Conquering ‘Hoods

I don’t know when it happened.  When the kids grew up and I am now faced with retirement ads that I actually watch.  When we look at the house and say ‘we need to fix this before we move’ or when we look around at the now adults who we once carted and snuggled and fed and loved; who needed bed times and naps; who needed rocking to sleep and lessons in ‘appropriate songs to sing in public’; who were once my babies but somehow morphed into adults, and I hear myself say ‘when y’all fixin’ to move out?’  like I’m suddenly southern and drink lemonade in a rocker on the front porch.  I’ve been so busy raising kids and cleaning houses and buying groceries and making dinners and trekking kids to this and that, then driving lessons and graduations and convocations and first jobs and first dates and first car accidents and first hangovers and generally, just living, that  I missed when I grew up.  I missed my journey into full-fledged adulthood, motherhood and womanhood.  Generally, all of the ‘hoods.  How did that happen?

I don’t think I’m alone in that sentiment of ‘missing’ my growth.  It happened when I wasn’t looking.  When I was distracted by a ten pound baby careening out of my vagina.  And by ‘careening’ I mean taking his sweet ass time because who doesn’t love being in labour for fifteen ungodly hours followed by hearing the words “You’ll feel a little discomfort” (HAHAHAHA)   and then seeing a wall of onlookers oohing and ahhing.  Ahh, childbirth.  And that was the last time I did THAT.

I wouldn’t change it.  The three labours.  The three births.  The three babies that are now trying to find their ways into the world and stumbling every now and then.  I’m not missing their journeys into their ‘hoods…I’m paying attention to theirs.  I’ve just been absent in consciousness for mine. 

I look at the pictures and see the outward changes.  The weight gain, then loss, then gain.  The progression of one baby, then another baby and then the last chunky kid who threw Cheerios on the floor in great bunches.  The relocations.  The new friends.  The old friends.  The new neighbourhood.  The hair gets lighter, then lighter then *gasp* grey!  The glory of discovering ‘the perfect shade of red’….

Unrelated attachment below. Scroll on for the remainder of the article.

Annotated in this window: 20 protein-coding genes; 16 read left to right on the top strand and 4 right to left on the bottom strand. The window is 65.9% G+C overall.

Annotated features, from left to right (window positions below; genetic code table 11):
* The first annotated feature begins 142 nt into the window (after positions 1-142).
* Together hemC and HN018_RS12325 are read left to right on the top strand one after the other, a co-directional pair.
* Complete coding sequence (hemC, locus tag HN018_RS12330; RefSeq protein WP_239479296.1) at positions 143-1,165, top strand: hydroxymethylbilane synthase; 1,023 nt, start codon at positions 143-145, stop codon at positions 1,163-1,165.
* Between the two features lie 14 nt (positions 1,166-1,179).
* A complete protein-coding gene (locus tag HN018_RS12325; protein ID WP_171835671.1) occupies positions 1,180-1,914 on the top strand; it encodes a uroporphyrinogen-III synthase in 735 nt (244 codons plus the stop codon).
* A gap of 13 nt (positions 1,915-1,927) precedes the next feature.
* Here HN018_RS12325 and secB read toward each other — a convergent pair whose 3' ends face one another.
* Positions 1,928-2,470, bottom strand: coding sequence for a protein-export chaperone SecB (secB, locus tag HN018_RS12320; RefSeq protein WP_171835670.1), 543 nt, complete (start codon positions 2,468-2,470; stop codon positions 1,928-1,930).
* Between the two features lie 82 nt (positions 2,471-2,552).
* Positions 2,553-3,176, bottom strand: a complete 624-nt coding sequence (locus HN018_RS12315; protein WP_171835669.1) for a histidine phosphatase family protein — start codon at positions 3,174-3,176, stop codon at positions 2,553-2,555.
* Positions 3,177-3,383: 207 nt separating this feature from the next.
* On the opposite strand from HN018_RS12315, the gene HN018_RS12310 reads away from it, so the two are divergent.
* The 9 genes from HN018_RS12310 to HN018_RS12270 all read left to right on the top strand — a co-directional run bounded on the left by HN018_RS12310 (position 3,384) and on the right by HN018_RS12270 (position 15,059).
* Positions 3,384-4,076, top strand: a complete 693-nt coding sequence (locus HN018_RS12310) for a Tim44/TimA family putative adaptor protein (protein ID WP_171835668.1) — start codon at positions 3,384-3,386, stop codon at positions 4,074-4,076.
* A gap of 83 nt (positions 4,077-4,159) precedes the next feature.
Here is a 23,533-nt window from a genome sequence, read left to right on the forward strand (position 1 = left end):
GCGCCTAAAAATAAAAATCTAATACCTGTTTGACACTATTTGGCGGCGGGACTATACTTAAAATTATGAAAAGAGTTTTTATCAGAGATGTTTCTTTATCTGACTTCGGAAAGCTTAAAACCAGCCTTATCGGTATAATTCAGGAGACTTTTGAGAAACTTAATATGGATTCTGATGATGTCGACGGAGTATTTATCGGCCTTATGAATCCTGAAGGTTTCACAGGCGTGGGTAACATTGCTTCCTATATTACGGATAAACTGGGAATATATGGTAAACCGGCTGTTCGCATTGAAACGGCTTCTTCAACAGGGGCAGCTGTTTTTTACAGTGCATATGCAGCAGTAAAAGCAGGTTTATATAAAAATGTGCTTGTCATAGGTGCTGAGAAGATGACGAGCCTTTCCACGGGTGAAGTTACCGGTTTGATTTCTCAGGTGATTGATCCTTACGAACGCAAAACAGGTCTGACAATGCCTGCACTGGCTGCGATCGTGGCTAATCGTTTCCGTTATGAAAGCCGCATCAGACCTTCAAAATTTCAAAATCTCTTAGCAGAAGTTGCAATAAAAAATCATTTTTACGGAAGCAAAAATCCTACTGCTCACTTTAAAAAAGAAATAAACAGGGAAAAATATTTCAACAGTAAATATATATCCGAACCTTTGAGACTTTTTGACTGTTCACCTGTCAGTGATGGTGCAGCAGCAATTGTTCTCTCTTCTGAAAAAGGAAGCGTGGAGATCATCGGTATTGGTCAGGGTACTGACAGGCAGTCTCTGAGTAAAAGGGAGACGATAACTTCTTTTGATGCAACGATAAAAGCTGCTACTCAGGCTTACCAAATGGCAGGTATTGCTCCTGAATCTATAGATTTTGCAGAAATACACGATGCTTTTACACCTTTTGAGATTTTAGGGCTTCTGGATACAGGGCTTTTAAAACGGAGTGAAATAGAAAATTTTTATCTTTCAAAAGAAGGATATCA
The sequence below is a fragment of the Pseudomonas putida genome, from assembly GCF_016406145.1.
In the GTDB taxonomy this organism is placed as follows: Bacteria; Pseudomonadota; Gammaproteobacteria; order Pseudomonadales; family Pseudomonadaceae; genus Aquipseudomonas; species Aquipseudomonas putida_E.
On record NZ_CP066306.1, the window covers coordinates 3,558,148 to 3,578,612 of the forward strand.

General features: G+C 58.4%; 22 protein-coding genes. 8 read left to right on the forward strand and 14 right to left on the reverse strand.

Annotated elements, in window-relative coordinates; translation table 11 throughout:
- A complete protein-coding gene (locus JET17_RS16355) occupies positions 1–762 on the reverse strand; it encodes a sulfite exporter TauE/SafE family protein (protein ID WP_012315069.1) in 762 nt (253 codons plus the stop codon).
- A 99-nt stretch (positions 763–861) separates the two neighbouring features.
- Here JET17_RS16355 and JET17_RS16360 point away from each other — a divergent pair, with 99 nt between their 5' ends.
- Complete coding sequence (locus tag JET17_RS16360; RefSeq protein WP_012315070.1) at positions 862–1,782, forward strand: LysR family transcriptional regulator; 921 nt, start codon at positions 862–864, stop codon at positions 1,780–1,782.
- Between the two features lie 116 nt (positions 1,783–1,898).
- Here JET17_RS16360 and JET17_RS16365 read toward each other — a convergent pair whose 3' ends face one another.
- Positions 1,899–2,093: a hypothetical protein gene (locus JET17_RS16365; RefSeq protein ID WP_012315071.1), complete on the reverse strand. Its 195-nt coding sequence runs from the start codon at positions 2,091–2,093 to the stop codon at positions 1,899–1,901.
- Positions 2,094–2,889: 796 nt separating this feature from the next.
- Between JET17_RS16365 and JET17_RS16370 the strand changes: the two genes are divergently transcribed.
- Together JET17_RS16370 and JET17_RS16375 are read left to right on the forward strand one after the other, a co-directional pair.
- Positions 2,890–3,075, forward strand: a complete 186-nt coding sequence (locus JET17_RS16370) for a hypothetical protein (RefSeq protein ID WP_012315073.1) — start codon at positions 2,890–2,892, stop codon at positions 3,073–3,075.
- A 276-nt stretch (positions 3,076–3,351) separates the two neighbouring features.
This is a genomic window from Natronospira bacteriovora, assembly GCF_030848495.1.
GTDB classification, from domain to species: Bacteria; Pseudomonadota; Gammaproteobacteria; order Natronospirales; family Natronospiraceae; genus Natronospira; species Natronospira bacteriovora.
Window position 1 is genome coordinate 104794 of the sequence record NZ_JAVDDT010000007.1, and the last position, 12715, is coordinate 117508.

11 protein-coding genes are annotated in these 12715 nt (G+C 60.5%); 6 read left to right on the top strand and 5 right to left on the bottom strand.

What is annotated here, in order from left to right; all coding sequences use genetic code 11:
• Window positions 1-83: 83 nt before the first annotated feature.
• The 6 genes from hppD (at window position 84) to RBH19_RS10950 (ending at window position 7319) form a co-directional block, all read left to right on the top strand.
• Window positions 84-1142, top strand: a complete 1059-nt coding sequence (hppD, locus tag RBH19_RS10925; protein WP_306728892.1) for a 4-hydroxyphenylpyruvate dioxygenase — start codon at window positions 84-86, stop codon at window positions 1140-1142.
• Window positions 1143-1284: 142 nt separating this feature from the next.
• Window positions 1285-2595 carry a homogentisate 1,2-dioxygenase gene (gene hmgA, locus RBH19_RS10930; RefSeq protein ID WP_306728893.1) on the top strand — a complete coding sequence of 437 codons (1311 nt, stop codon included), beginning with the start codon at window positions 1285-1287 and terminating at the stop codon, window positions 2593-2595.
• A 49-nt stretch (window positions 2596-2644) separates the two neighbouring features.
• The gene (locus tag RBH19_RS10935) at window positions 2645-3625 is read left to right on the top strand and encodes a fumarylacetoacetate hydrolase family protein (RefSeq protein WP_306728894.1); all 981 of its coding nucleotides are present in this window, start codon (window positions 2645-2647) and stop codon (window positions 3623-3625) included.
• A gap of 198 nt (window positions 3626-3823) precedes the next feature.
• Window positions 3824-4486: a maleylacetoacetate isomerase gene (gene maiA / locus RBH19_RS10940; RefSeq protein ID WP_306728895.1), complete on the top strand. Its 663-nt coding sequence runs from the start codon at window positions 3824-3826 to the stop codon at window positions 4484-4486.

Maybe I haven’t missed my growing up, but have simply participated in less mindful way.  That’s a new term I’m learning.  Mindfulness.  Maybe I haven’t been so much AWARE of my growth, as I have actually grown.  That could be it.  I must have matured and grown emotionally after all of these twenty five years of being Mommy, Mom, Maaaaaammmmmm!!!   It isn’t possible to stay stagnant without some semblance of inward enlightenment from all of the nights of illness, worry, fights, battles and dolls thrown down the hall in outward defiance of ‘get to your room’.  (That was D1 in all of her 7 year old will) There has to be some sage, some wisdom from raising three children while working and staying married.  There has to be something other than grey hair and osteoarthritis awarded for all of this middle-agedness.  For all of this Motherdom.  Wifedom.  Womandom. 

Please tell me, there is.  

There must be some spec of intelligent advice, some all-out magical power that is awarded to us moms, dads and upbringersof the generations that carries us to that moment in our lives when we fold our hands on our laps and say ‘we did it’.  

What if I’m at that moment?  What if I’m there now and I don’t know it?  What if I’m missing it? That would be a tragedy.  

I don’t think I am.  There yet, I mean.  I’m hoping in a new mindful way, I can acknowledge when I’ve reached the point where I can say I truly feel grown up enough.  Grown up enough to say that I’ve done everything I’m supposed to do.  Grown up enough to let go of those babies and watch them move on without the dramatic doll-throwing.  Grown up enough to take ma damn lemonade and sit on the porch in my rocking chair, saying ‘have a nice day, y’all.’    

Until then, I’ll just be over here while you conquer your ‘hoods.  I’m not quite finished conquering mine.  I’m still growing up.  

 

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